Lansing was a native of Chicago, Illinois. After serving in the U.S. Navy from 1940–46, where he received a Purple Heart, he enrolled at North Park College and later at Northwestern University, where he majored in journalism. Until 1949 he edited a weekly newspaper in Illinois. Thereafter he joined the United Press and in 1952 became a freelance writer.
Endurance: Shackleton's Incredible Voyage
Lansing is best known for his book Endurance: Shackleton's Incredible Voyage, the account of the failed Imperial Trans-Antarctic Expedition of Sir Ernest Shackleton and his crew to the South Pole in 1914. The book is named after the ship used by Shackleton, the Endurance, and it became a bestseller when it was first published in 1959. Whilst researching the book, Lansing spoke with ten of the expedition's surviving members and was granted access to the journals and personal diaries of eight others in order to get a more complete view of the expedition. While he was writing Endurance, Lansing lived in Sea Cliff, Long Island with his wife, Barbara, and son Angus.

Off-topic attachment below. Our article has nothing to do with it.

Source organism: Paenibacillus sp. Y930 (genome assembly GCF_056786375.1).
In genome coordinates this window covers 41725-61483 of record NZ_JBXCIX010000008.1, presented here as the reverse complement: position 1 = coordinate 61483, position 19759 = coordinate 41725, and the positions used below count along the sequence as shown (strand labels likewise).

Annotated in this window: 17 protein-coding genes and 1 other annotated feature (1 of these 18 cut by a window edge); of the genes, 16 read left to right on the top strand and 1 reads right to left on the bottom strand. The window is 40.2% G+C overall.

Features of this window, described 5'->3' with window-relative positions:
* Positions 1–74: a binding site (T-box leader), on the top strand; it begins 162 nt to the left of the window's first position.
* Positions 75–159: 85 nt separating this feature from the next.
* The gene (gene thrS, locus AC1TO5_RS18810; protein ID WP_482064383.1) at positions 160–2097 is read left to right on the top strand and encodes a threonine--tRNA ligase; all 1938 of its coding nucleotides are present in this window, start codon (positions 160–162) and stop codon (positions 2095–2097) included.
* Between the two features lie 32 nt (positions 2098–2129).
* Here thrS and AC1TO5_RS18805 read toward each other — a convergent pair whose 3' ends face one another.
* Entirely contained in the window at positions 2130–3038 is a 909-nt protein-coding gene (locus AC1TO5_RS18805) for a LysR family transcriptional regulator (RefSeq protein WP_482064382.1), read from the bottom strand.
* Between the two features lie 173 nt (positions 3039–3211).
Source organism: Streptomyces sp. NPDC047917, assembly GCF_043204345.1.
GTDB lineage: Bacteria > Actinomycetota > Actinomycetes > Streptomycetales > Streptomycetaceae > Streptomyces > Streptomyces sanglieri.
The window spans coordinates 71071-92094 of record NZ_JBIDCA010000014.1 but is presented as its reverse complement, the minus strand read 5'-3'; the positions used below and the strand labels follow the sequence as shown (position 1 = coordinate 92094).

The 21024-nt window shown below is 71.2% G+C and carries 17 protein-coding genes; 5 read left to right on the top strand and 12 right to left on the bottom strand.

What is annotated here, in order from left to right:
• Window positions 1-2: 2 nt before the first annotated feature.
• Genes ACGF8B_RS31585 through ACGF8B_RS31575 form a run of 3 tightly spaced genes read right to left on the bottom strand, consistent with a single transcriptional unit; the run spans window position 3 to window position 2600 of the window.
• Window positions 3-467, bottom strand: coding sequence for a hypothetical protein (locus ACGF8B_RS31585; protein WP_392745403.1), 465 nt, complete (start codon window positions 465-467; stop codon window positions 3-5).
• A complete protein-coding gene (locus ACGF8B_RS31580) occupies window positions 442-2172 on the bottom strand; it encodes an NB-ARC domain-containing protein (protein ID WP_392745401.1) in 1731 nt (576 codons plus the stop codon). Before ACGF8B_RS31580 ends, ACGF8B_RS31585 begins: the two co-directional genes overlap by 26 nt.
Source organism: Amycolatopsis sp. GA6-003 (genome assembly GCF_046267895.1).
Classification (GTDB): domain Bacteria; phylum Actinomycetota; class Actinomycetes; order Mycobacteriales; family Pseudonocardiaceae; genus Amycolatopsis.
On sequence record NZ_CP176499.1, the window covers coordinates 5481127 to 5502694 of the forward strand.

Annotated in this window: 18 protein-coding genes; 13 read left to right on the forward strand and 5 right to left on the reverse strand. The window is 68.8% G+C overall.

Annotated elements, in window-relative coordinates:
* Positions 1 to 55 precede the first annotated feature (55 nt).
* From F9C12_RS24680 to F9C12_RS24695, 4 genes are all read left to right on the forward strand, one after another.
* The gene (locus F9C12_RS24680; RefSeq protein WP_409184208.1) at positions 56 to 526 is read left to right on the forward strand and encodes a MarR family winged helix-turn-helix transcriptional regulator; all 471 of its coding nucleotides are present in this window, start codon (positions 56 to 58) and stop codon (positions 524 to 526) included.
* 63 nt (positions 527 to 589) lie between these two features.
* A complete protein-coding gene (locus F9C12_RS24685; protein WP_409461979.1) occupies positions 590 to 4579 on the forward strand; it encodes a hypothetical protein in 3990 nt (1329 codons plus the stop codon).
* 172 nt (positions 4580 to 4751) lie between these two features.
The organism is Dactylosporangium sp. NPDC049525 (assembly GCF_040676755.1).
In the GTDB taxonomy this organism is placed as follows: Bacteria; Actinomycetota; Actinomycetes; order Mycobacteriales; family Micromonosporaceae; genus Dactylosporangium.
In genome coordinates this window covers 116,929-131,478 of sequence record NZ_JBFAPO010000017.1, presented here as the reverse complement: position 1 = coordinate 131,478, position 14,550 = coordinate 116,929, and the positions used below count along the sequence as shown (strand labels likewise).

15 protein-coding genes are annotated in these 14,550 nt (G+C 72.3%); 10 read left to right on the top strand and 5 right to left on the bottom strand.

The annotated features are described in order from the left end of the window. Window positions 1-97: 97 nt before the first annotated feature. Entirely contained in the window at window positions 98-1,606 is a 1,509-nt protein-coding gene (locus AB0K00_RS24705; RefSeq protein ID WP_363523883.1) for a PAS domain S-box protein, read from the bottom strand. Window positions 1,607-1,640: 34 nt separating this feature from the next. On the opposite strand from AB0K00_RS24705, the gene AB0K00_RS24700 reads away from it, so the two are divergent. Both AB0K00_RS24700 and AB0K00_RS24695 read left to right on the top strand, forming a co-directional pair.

- Drugs (Series: LIFE Science Library) with Walter Modell (1967)
- Endurance: Shackleton's Incredible Voyage (1959)
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